Four ways Artificial Intelligence can make healthcare more efficient and affordable

UN Healthcare China 2018_

A home-based caregiver in a village near Kayar, Senegal, provides basic healthcare services, including malaria treatment for patients living in areas where there are no healthcare facilities. Photo: The Global Fund/Nana Kofi Acquah.

This article is brought to you thanks to the strategic cooperation of The European Sting with the World Economic Forum.

Author: Arnaud Bernaert, Head of Partner Development, Europe & North America, Head of Healthcare Industry,Member of the Executive committee, World Economic Forum Geneva & Emmanuel Akpakwu, Project Lead, Value in Healthcare, World Economic Forum Geneva.

To put this into context, the average waste per-person across the top 15 countries is 10-15 times more than the average amount spent by the bottom 50 countries on healthcare, who currently spend an average of around $120 per person. Even more concerning is the fact that the underlying reasons for this waste include preventable and rectifiable system inefficiencies such as care delivery failures, over-treatment, and improper care delivery.

Technologies such as artificial intelligence (AI) can help minimise such inefficiencies, ensuring substantially more stream-lined and cost-effective health ecosystems.

There has been much debate in the past decade around the potential applications of AI-driven technologies in a number of industries, including healthcare (if you weren’t blown away by Google’s recent lifelike AI assistant, then you’re most likely a time traveller from the future).

While we are not yet at the stage of autonomous robots doing your house chores and driving you to work – the traditional perception of AI – there is strong evidence pointing to a number of ways in which AI can help tame healthcare costs.

1. Guiding treatment choice

In today’s world, being able to effectively and accurately harness the power of data enables more efficient decision-making across most industries. Healthcare is no different. As healthcare providers begin to move towards a standardised format for recording patient outcomes, large sets of data will become available for analysis by AI-enabled systems which can track outcome patterns following treatment and identify optimal treatments based on patients’ profiles. In doing so, AI empowers clinical decision-making and ensures the right interventions and treatments are customised to each patient, creating a personalised approach to care. The immediate consequence of this will be a significant improvement in outcomes, which will eliminate costs associated with post-treatment complications – one of the key drivers of cost in most healthcare ecosystems across the world.

2. More efficient diagnosis

Repetitive, uncomplicated tasks such as the analysis of CT scans and certain tests can be performed more accurately by AI-enabled systems, reducing physician error and enabling early diagnosis and interventions before conditions become critical. As an example, an Israeli start-up has developed AI algorithms that are equally or more accurate than humans when it comes to the early detection of conditions such as, for example, coronary aneurysms, brain bleeds, malignant tissue in breast mammography and osteoporosis.

According to a recent article in Wired, AI has demonstrated 99% accuracy and is 30 times faster in reviewing and translating mammograms, enabling much earlier detection of breast cancer than humans are capable of. In cases such as osteoporosis, which costs the UK’s National Health Service approximately £1.5 billion annually (and that excludes the high costs of social care), the detection of vertebral fractures – an early indicator of impending osteoporosis which is commonly missed by human diagnosis – can substantially reduce the cost of this condition to health services.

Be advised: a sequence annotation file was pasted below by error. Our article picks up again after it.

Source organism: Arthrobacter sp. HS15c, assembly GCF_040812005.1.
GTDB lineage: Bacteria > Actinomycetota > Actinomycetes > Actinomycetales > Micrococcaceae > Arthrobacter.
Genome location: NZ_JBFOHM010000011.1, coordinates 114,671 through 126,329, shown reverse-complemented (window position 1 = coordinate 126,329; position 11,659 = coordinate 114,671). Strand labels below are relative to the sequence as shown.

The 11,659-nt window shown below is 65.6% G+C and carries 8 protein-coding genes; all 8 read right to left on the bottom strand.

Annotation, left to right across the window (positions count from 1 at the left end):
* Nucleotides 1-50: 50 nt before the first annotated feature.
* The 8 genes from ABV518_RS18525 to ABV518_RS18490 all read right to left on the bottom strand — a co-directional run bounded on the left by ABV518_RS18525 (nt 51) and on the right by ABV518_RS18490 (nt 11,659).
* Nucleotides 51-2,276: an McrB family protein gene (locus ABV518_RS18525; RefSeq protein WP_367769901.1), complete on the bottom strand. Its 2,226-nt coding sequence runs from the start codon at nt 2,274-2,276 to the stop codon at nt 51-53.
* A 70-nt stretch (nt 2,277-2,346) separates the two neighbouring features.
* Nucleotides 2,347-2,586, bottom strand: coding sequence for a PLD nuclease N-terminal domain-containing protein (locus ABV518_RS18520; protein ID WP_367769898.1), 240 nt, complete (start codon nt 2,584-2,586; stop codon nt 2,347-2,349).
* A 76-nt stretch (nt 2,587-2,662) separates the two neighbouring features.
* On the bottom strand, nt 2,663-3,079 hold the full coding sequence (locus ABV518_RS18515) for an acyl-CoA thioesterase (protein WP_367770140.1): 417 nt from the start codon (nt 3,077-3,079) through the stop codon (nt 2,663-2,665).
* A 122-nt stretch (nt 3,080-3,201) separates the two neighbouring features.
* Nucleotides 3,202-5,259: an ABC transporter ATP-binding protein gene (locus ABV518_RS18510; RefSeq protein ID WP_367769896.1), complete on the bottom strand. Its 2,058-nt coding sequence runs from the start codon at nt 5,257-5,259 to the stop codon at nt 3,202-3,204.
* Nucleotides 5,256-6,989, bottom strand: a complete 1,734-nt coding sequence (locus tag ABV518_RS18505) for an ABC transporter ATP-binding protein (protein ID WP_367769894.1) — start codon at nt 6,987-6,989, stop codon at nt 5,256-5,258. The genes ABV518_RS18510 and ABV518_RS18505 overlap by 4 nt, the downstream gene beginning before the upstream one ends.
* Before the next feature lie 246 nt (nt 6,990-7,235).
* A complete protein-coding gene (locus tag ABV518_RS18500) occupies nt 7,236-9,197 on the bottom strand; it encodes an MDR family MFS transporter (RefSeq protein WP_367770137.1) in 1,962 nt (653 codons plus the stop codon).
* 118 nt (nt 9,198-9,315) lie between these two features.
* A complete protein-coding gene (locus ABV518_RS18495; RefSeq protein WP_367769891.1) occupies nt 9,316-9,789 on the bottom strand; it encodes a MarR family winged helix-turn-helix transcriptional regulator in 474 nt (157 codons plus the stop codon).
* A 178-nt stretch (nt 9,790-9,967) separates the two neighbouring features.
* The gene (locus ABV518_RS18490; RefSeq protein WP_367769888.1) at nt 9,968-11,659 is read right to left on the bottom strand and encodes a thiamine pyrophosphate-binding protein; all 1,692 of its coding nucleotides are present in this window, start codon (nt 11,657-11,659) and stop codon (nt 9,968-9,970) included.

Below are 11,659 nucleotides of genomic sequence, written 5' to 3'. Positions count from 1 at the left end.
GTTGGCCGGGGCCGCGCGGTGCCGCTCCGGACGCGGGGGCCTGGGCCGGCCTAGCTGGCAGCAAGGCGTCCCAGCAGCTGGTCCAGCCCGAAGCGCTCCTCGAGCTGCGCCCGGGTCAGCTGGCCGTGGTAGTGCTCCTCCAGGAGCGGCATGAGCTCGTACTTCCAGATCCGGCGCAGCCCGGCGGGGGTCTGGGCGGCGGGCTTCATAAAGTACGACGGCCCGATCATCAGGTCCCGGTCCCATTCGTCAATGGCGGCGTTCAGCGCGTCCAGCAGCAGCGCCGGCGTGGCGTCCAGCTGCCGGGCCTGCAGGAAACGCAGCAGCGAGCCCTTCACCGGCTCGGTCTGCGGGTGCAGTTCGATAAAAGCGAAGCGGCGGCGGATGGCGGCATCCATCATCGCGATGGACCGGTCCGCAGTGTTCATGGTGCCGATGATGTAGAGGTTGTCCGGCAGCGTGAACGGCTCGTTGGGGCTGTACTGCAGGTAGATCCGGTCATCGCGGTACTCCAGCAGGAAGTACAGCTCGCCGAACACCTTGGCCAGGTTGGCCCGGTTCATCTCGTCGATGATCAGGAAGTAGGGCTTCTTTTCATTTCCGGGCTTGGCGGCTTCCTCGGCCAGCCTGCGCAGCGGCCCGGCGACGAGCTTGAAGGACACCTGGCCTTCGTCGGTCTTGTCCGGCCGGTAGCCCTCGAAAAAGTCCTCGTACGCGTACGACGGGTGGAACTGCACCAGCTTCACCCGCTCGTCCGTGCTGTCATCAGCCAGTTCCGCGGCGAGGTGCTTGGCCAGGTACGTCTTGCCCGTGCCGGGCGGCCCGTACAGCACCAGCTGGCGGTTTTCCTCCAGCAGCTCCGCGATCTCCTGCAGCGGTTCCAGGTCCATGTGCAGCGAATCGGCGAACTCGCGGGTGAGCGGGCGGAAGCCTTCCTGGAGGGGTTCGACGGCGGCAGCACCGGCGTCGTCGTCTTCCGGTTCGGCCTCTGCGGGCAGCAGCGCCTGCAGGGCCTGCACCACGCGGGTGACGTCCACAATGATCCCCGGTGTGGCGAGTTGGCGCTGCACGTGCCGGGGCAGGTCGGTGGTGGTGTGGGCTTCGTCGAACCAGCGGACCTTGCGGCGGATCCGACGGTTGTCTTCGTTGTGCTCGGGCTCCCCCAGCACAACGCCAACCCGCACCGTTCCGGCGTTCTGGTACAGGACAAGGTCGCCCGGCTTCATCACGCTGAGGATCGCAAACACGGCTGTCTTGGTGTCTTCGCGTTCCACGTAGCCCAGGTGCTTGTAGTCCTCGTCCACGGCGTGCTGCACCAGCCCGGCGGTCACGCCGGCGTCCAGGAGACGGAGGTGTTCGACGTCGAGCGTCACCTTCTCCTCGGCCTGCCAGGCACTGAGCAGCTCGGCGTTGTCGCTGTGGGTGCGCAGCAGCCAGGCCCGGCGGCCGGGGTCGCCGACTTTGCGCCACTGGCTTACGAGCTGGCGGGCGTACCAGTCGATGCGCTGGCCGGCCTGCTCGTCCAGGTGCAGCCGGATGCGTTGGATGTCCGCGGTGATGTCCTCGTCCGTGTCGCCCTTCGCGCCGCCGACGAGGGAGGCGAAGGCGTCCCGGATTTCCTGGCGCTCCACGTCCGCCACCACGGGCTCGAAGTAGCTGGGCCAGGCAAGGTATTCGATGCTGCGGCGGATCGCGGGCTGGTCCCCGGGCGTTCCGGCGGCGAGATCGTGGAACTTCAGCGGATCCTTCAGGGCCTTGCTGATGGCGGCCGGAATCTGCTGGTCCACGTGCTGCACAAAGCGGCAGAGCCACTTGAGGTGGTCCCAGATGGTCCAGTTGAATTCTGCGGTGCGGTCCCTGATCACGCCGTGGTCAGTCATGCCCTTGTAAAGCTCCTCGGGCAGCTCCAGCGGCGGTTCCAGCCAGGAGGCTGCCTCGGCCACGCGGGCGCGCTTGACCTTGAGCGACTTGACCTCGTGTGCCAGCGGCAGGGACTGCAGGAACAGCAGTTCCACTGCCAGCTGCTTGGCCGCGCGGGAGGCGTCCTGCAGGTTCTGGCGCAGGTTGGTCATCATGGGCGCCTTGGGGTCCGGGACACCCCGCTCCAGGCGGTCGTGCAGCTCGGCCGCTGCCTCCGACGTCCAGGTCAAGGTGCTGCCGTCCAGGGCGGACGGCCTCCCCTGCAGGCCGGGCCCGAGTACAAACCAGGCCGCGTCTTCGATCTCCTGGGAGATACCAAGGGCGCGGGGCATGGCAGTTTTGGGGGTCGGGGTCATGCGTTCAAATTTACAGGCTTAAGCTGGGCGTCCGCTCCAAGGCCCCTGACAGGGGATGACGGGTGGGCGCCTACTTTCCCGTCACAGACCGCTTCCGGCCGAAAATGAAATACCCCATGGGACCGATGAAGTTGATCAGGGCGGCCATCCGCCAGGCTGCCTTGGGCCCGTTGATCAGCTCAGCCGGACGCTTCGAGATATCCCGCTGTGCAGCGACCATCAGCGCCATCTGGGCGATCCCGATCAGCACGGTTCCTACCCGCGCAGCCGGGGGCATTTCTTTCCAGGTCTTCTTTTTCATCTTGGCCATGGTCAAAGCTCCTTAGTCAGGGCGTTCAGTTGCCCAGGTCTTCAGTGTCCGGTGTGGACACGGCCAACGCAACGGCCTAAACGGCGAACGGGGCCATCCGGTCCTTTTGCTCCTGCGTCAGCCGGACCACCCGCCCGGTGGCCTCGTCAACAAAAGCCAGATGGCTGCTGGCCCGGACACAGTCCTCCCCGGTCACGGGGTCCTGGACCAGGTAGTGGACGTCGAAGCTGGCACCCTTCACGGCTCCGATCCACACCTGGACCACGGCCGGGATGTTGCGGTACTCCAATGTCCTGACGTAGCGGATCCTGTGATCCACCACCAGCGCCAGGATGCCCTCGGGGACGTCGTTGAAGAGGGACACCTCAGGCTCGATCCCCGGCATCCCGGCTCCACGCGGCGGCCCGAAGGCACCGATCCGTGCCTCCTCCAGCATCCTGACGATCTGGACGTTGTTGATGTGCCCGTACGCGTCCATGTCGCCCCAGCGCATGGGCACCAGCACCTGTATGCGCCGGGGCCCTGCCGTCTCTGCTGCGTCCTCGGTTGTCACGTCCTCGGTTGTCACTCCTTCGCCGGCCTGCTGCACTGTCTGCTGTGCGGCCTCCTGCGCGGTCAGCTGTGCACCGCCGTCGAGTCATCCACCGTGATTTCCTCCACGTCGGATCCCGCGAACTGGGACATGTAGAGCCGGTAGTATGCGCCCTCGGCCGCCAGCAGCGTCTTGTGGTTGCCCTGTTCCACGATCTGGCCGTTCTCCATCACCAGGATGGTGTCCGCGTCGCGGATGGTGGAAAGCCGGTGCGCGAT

3. Clinical trials optimisation and drug development

AI has the potential to enable faster development of life-saving drugs, saving billions in costs that can be transferred to health ecosystems. Most recently, a start-up supported by the University of Toronto programmed a supercomputer with an algorithm that simulates and analyses millions of potential medicines to predict their effectiveness against Ebola, saving costly physical tests and – most importantly – lives, by repurposing existing drugs.

In clinical trials, AI can optimise drug development using biomarker monitoring platforms – biomarkers allow for gene-level identification of diseases – and millions of patient data points, which can be analysed in seconds from a drop of blood using at-home devices.

4. Empowering the patient

AI has the potential to truly empower us as individuals to make better decisions regarding our health. Vast numbers of people across the world already use wearable technology to collect everyday information, from their sleep patterns to their heart rate. Applying machine learning to this data could inform people at risk of certain diseases long before that risk becomes critical. Mobile apps are already providing granular-level patient profile information that could help people living with specific chronic conditions to better manage their disease and live healthier lives. All of this can lead to healthier populations and a reduction of the overall cost burden.

These examples represent a small fraction of what is possible when the full potential of AI is leveraged in the delivery of healthcare. The possibilities can neither be underestimated nor overemphasized, and cooperation between public and private sector industry stakeholders is vital if this potential is to be realised. As global populations live longer and the prevalence of chronic disease increases, the rising cost of healthcare will continue to remain an important topic amongst healthcare stakeholders. Perhaps it’s time to call in the machines.

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